Simcox and Matthews-a couple who graduated from the William & Mary Law School in 1999 and served in the U.S. Army Judge Advocate General's Corps-founded the clinic after encountering the bureaucracy that goes hand-in-hand with post-military life.
"We realized that if two attorneys were exhausted wading through the paperwork, then the average veteran must be completely overwhelmed," said Simcox. "So, we decided to help, and in the process train law school students how to listen to and care for clients with complex medical and legal issues."
Ashley Ahlbrand, who helped with "WarriorConnect" a week after graduating from the Law School, found her work with the clinic invaluable. "I gained the confidence to be an attorney as I helped real clients navigate the system," she said. "It's the best experience I had in law school."
Local veterans like Victor Hundley are grateful for the help. Calling himself "a real live ongoing claim," he's been a client and volunteer since the clinic's inception. "With me, the students are not looking at a book or dealing just with theory," Hundley said. "They're dealing with someone who has problems, and a part of their course requirement is to fix them."
With a double digit load of active case files and plenty of work as a referral source for hundreds of veterans and their families, the staff find their resources stretched to capacity. "More attorney time in the clinic would mean we could take on more actual client cases and do more extensive outreach," Simcox said. "A full-time administrative assistant would also help us maintain this high level of intensity, but we currently don't have adequate funding for this expansion." Many veterans - some of whom are alumni of the Law School -- have been generous in their giving to support the start of the Clinic, and private fundraising is being actively sought to insure this expansion.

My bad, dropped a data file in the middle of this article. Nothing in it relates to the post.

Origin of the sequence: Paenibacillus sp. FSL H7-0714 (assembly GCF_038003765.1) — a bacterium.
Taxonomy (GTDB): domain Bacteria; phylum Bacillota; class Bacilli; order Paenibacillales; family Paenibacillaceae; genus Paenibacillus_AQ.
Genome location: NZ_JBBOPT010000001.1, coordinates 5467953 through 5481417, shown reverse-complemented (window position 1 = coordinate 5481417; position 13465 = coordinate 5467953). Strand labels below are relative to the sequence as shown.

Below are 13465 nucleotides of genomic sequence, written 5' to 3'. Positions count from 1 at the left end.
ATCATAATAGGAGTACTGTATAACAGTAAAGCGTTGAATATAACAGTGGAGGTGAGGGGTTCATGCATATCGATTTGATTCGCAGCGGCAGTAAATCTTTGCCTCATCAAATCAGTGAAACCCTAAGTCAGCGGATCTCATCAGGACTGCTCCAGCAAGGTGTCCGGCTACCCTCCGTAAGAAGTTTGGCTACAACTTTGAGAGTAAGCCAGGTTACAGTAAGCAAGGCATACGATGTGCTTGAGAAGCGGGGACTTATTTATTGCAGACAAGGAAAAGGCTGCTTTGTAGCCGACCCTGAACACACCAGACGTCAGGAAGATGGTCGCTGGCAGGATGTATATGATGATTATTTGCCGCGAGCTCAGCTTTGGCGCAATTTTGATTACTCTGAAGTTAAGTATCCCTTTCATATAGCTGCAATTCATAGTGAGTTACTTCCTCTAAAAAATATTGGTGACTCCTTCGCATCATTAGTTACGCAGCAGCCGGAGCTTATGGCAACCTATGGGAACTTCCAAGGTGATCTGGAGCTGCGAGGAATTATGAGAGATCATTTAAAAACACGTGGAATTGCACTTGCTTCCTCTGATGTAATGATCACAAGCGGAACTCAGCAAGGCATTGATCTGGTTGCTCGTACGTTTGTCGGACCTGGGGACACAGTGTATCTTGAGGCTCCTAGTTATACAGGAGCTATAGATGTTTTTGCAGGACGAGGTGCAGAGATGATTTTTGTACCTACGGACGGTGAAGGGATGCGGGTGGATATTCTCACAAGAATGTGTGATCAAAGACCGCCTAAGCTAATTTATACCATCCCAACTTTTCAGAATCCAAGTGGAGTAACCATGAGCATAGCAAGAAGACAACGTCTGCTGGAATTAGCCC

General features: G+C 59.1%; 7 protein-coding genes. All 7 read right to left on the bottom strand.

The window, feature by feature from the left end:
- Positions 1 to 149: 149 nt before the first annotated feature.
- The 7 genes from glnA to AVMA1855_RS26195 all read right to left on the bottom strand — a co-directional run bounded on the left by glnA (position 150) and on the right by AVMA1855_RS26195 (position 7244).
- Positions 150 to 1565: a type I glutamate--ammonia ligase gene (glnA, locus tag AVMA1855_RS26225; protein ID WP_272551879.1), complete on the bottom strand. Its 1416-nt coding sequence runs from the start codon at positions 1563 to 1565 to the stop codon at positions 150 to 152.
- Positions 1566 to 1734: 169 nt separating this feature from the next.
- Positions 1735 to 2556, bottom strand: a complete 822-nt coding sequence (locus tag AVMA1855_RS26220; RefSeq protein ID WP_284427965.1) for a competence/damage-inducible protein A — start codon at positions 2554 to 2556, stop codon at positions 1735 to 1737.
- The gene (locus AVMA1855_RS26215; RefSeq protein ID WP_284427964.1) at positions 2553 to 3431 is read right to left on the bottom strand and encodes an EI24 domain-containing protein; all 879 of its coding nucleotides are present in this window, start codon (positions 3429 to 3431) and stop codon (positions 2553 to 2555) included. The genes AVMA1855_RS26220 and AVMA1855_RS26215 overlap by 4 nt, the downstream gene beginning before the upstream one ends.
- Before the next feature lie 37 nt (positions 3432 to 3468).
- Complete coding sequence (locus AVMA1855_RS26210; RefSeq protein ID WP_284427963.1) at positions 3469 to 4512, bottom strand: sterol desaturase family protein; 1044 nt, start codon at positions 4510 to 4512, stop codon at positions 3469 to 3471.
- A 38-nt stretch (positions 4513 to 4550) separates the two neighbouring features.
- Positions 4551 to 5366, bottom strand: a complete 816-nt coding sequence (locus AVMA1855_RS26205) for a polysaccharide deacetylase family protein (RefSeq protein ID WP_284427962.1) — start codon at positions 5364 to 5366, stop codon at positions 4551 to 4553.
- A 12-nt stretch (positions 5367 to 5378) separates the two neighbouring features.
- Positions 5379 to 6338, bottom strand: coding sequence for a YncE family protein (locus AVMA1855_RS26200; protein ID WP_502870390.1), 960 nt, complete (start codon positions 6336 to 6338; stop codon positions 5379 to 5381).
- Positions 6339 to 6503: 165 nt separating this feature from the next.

The clinic is preparing a YouTube channel this summer with videos discussing benefits and how to apply for them. The goal is to reach younger veterans and those who may be suffering from Post-Traumatic Stress Disorder and isolating themselves.
It's tough work, but Simcox wouldn't have it any other way as she teaches, runs the clinic, and seeks funding to expand and hold future events like "WarriorConnect."
"Veterans get the help they deserve and society gets incredibly competent 'citizen-lawyers,' which there aren't enough of," she said. "Our clients know we care-and that means everything to me and my students."
For more information on "WarriorConnect" and how you can support the Veterans Benefits Clinic, please visit the William & Mary Veterans Benefits Clinic web site.
Photo caption: Many members of the W&M community were on hand to welcome veterans and their families to the WarriorConnect event. From left, John Cimino JD '12, Veterans Benefits Clinic - Research Assistant (VBC-RA); Jeff Bozman JD '12, VBC-RA; Jeremy Stout '12, President, Veterans Society of William & Mary; Stacey-Rae Simcox JD '99, VBC Managing Attorney; Patricia Roberts JD '92, Clinical Assistant Professor and Director of Clinical Programs; Lisa Evans, a rising 3L at Regent University Law School and VBC volunteer; Krystle Waldron JD '11, former VBC student and current VBC-RA; and Ashley Ahlbrand JD '10, former VBC student. Absent from photo, Kenneth Shimizu JD '11, VBC Planning Associate, and Rebecca Scheetz, WarriorConnect Publicity Coordinator.